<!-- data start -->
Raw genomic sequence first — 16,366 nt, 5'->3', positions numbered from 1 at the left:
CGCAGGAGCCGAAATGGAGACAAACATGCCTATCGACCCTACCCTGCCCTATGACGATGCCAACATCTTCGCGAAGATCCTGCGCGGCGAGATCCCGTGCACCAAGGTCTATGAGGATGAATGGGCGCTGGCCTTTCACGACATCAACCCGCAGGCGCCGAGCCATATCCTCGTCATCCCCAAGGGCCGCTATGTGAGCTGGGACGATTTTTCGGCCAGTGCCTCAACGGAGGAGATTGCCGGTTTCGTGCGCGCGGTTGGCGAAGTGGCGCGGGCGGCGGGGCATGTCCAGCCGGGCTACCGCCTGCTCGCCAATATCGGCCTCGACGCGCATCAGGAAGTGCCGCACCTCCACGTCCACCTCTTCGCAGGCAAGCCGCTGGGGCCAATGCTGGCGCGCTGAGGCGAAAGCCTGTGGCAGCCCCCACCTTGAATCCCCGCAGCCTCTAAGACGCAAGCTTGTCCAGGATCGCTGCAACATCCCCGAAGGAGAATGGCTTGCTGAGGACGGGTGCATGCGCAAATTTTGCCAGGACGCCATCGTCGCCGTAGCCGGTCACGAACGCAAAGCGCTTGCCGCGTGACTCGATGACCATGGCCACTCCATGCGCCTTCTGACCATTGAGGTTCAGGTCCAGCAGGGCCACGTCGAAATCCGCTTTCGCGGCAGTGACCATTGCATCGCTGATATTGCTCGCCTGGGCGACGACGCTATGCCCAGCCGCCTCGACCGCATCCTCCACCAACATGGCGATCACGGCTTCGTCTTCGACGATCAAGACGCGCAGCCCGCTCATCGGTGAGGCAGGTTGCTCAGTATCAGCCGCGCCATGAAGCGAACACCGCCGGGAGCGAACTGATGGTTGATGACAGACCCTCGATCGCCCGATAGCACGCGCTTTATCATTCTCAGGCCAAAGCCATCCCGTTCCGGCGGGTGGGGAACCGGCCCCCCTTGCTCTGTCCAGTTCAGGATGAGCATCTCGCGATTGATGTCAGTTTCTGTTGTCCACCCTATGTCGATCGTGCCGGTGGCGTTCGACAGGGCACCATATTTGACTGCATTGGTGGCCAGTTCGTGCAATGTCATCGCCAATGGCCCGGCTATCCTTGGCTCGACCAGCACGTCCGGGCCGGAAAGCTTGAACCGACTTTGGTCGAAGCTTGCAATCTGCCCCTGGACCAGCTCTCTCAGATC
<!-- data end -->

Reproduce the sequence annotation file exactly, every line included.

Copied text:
Raw genomic sequence first — 16,366 nt, 5'->3', positions numbered from 1 at the left:
CGCAGGAGCCGAAATGGAGACAAACATGCCTATCGACCCTACCCTGCCCTATGACGATGCCAACATCTTCGCGAAGATCCTGCGCGGCGAGATCCCGTGCACCAAGGTCTATGAGGATGAATGGGCGCTGGCCTTTCACGACATCAACCCGCAGGCGCCGAGCCATATCCTCGTCATCCCCAAGGGCCGCTATGTGAGCTGGGACGATTTTTCGGCCAGTGCCTCAACGGAGGAGATTGCCGGTTTCGTGCGCGCGGTTGGCGAAGTGGCGCGGGCGGCGGGGCATGTCCAGCCGGGCTACCGCCTGCTCGCCAATATCGGCCTCGACGCGCATCAGGAAGTGCCGCACCTCCACGTCCACCTCTTCGCAGGCAAGCCGCTGGGGCCAATGCTGGCGCGCTGAGGCGAAAGCCTGTGGCAGCCCCCACCTTGAATCCCCGCAGCCTCTAAGACGCAAGCTTGTCCAGGATCGCTGCAACATCCCCGAAGGAGAATGGCTTGCTGAGGACGGGTGCATGCGCAAATTTTGCCAGGACGCCATCGTCGCCGTAGCCGGTCACGAACGCAAAGCGCTTGCCGCGTGACTCGATGACCATGGCCACTCCATGCGCCTTCTGACCATTGAGGTTCAGGTCCAGCAGGGCCACGTCGAAATCCGCTTTCGCGGCAGTGACCATTGCATCGCTGATATTGCTCGCCTGGGCGACGACGCTATGCCCAGCCGCCTCGACCGCATCCTCCACCAACATGGCGATCACGGCTTCGTCTTCGACGATCAAGACGCGCAGCCCGCTCATCGGTGAGGCAGGTTGCTCAGTATCAGCCGCGCCATGAAGCGAACACCGCCGGGAGCGAACTGATGGTTGATGACAGACCCTCGATCGCCCGATAGCACGCGCTTTATCATTCTCAGGCCAAAGCCATCCCGTTCCGGCGGGTGGGGAACCGGCCCCCCTTGCTCTGTCCAGTTCAGGATGAGCATCTCGCGATTGATGTCAGTTTCTGTTGTCCACCCTATGTCGATCGTGCCGGTGGCGTTCGACAGGGCACCATATTTGACTGCATTGGTGGCCAGTTCGTGCAATGTCATCGCCAATGGCCCGGCTATCCTTGGCTCGACCAGCACGTCCGGGCCGGAAAGCTTGAACCGACTTTGGTCGAAGCTTGCAATCTGCCCCTGGACCAGCTCTCTCAGATC